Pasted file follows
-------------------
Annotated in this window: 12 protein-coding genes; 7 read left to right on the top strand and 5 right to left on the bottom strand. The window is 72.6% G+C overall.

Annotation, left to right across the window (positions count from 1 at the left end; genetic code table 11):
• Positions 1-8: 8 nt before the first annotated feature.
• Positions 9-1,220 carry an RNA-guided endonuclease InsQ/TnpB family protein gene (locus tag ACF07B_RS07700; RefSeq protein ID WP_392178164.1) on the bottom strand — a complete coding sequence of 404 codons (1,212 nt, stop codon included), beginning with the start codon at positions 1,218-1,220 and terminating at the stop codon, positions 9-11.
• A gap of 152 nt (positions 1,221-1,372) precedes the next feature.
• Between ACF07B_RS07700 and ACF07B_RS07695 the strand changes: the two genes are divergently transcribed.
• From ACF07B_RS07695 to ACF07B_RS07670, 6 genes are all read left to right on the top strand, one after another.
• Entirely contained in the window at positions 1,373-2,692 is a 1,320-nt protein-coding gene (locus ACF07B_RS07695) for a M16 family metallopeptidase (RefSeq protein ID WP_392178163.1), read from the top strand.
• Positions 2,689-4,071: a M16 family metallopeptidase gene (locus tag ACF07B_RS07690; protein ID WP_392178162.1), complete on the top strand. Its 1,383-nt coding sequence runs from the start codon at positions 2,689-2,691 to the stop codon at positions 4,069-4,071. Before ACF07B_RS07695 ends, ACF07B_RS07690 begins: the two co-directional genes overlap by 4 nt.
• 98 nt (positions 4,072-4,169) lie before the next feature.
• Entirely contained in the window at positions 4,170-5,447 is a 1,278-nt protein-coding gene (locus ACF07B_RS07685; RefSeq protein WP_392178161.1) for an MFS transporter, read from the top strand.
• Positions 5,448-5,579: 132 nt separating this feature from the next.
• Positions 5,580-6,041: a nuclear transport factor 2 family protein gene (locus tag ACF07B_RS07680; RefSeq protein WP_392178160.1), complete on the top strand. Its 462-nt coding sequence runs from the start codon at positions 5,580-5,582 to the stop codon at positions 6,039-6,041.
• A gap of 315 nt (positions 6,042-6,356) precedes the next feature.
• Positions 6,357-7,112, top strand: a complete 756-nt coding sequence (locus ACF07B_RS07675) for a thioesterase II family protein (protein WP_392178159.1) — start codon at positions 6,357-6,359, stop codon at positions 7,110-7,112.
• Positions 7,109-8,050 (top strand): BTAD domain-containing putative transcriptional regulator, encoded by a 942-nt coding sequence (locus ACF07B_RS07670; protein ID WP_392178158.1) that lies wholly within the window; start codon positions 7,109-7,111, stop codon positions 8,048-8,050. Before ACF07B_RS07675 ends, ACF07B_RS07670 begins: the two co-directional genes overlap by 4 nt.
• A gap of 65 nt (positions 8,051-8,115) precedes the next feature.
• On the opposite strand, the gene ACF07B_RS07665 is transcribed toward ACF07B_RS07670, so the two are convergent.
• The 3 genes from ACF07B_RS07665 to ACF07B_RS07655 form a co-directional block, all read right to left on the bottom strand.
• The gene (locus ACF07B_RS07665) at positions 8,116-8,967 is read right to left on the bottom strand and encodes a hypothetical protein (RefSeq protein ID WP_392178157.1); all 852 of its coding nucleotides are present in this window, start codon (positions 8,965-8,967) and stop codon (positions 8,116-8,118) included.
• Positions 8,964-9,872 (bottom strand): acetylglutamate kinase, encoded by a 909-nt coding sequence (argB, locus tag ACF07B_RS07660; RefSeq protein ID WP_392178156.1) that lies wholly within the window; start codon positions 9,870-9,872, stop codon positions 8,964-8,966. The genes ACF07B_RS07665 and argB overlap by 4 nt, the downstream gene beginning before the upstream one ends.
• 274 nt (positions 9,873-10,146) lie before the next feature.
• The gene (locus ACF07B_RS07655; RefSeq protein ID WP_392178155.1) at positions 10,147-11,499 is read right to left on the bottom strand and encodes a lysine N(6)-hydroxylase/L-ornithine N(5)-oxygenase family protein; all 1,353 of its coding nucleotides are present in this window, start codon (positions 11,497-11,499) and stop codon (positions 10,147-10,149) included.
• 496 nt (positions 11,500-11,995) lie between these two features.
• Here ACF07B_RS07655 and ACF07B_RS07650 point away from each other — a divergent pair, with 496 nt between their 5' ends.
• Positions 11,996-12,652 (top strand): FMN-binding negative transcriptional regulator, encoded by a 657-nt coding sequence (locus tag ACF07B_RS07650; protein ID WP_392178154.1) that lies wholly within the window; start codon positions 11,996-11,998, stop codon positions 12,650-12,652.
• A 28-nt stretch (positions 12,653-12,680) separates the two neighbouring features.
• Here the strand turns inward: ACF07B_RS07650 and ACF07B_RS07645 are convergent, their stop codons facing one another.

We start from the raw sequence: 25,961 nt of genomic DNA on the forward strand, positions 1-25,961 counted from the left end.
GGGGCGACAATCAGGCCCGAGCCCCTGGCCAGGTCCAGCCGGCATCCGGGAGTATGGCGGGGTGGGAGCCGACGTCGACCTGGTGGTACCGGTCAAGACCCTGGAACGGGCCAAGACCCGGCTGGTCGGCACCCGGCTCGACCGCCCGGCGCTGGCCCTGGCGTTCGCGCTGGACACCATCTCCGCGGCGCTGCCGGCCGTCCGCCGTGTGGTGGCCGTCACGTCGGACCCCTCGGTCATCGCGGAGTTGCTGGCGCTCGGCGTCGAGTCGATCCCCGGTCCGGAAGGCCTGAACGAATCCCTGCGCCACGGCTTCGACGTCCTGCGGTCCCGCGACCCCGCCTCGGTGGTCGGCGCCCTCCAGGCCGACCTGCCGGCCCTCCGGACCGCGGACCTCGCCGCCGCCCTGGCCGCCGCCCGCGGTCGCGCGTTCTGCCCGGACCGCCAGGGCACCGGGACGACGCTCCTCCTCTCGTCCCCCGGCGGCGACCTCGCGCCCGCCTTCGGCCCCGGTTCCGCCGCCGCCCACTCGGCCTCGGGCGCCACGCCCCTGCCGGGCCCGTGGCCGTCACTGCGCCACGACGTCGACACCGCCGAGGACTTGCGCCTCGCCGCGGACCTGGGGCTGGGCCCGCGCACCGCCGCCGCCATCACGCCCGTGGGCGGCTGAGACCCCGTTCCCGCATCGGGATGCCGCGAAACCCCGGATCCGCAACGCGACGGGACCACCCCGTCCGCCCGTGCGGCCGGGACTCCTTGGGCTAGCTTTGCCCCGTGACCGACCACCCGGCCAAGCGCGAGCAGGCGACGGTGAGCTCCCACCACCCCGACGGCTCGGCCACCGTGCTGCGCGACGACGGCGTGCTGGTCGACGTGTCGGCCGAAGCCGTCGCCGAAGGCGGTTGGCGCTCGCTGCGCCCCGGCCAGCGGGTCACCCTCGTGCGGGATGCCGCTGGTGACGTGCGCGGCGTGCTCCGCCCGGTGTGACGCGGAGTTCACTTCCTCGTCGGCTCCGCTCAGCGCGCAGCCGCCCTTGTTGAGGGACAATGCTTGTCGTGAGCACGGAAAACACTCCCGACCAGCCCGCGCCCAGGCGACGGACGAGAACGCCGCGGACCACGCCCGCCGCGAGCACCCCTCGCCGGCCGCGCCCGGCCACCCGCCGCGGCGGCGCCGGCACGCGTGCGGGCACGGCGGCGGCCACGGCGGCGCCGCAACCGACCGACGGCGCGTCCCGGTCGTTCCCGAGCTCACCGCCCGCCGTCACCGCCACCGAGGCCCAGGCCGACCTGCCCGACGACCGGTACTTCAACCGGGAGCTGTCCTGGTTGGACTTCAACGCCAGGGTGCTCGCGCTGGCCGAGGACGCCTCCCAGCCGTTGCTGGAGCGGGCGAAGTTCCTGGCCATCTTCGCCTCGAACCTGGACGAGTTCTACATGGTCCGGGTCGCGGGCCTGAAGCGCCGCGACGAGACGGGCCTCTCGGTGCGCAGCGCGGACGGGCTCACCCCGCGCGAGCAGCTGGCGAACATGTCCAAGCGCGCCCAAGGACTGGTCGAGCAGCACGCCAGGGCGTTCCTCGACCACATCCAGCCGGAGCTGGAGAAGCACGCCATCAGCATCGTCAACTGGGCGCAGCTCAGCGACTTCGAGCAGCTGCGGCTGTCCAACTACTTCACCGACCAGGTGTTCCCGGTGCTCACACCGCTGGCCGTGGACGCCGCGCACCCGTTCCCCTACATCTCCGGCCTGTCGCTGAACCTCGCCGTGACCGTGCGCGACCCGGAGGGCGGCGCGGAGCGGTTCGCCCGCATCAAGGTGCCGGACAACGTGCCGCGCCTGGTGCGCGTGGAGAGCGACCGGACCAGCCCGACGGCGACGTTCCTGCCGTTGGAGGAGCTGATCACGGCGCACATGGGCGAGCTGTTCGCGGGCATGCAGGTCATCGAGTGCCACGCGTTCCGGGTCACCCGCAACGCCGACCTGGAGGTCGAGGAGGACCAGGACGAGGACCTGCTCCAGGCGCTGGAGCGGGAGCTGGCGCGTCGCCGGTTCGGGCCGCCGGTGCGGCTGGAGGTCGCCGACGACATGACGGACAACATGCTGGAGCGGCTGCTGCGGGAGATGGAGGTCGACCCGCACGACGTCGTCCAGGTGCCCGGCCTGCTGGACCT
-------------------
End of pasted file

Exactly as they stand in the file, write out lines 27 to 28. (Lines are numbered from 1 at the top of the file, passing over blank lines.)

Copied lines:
• A 28-nt stretch (positions 12,653-12,680) separates the two neighbouring features.
• Here the strand turns inward: ACF07B_RS07650 and ACF07B_RS07645 are convergent, their stop codons facing one another.